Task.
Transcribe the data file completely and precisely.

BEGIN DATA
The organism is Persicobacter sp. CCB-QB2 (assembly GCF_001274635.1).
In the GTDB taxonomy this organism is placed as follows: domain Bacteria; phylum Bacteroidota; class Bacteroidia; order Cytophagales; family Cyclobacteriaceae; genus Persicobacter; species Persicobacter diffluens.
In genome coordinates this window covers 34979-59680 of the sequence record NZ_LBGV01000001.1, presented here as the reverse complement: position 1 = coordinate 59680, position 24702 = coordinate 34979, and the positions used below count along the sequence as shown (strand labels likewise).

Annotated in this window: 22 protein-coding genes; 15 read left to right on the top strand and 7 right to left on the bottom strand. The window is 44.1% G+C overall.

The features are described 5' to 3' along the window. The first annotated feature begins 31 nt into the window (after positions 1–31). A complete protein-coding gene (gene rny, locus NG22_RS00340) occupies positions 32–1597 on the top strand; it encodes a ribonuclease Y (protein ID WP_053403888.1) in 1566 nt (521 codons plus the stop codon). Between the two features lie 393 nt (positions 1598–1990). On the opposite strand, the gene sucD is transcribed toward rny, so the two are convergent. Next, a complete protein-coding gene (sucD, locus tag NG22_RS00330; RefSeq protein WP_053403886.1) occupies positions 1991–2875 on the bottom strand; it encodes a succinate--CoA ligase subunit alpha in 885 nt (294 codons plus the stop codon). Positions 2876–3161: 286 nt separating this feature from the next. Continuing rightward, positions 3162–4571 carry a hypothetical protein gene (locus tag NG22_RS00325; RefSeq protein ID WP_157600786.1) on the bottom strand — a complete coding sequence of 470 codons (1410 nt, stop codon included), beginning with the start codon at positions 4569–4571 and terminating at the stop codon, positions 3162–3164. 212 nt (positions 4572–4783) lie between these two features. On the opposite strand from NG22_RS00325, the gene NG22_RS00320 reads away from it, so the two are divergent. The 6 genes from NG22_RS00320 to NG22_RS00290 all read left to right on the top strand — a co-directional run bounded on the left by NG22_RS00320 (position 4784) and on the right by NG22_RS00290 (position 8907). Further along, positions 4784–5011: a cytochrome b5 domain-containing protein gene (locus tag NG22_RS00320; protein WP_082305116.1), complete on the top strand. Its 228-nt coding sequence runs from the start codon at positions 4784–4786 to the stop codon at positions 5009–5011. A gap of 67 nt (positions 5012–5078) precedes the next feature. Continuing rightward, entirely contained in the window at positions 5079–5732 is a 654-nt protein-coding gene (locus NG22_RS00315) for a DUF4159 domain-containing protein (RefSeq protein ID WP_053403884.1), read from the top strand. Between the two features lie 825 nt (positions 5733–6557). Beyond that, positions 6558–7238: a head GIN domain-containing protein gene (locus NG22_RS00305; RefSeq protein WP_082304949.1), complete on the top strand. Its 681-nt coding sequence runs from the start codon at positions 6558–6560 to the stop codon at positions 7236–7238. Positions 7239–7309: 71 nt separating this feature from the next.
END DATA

The organism is Persicobacter sp. CCB-QB2 (assembly GCF_001274635.1).
In the GTDB taxonomy this organism is placed as follows: domain Bacteria; phylum Bacteroidota; class Bacteroidia; order Cytophagales; family Cyclobacteriaceae; genus Persicobacter; species Persicobacter diffluens.
In genome coordinates this window covers 34979-59680 of the sequence record NZ_LBGV01000001.1, presented here as the reverse complement: position 1 = coordinate 59680, position 24702 = coordinate 34979, and the positions used below count along the sequence as shown (strand labels likewise).

Annotated in this window: 22 protein-coding genes; 15 read left to right on the top strand and 7 right to left on the bottom strand. The window is 44.1% G+C overall.

The features are described 5' to 3' along the window. The first annotated feature begins 31 nt into the window (after positions 1–31). A complete protein-coding gene (gene rny, locus NG22_RS00340) occupies positions 32–1597 on the top strand; it encodes a ribonuclease Y (protein ID WP_053403888.1) in 1566 nt (521 codons plus the stop codon). Between the two features lie 393 nt (positions 1598–1990). On the opposite strand, the gene sucD is transcribed toward rny, so the two are convergent. Next, a complete protein-coding gene (sucD, locus tag NG22_RS00330; RefSeq protein WP_053403886.1) occupies positions 1991–2875 on the bottom strand; it encodes a succinate--CoA ligase subunit alpha in 885 nt (294 codons plus the stop codon). Positions 2876–3161: 286 nt separating this feature from the next. Continuing rightward, positions 3162–4571 carry a hypothetical protein gene (locus tag NG22_RS00325; RefSeq protein ID WP_157600786.1) on the bottom strand — a complete coding sequence of 470 codons (1410 nt, stop codon included), beginning with the start codon at positions 4569–4571 and terminating at the stop codon, positions 3162–3164. 212 nt (positions 4572–4783) lie between these two features. On the opposite strand from NG22_RS00325, the gene NG22_RS00320 reads away from it, so the two are divergent. The 6 genes from NG22_RS00320 to NG22_RS00290 all read left to right on the top strand — a co-directional run bounded on the left by NG22_RS00320 (position 4784) and on the right by NG22_RS00290 (position 8907). Further along, positions 4784–5011: a cytochrome b5 domain-containing protein gene (locus tag NG22_RS00320; protein WP_082305116.1), complete on the top strand. Its 228-nt coding sequence runs from the start codon at positions 4784–4786 to the stop codon at positions 5009–5011. A gap of 67 nt (positions 5012–5078) precedes the next feature. Continuing rightward, entirely contained in the window at positions 5079–5732 is a 654-nt protein-coding gene (locus NG22_RS00315) for a DUF4159 domain-containing protein (RefSeq protein ID WP_053403884.1), read from the top strand. Between the two features lie 825 nt (positions 5733–6557). Beyond that, positions 6558–7238: a head GIN domain-containing protein gene (locus NG22_RS00305; RefSeq protein WP_082304949.1), complete on the top strand. Its 681-nt coding sequence runs from the start codon at positions 6558–6560 to the stop codon at positions 7236–7238. Positions 7239–7309: 71 nt separating this feature from the next.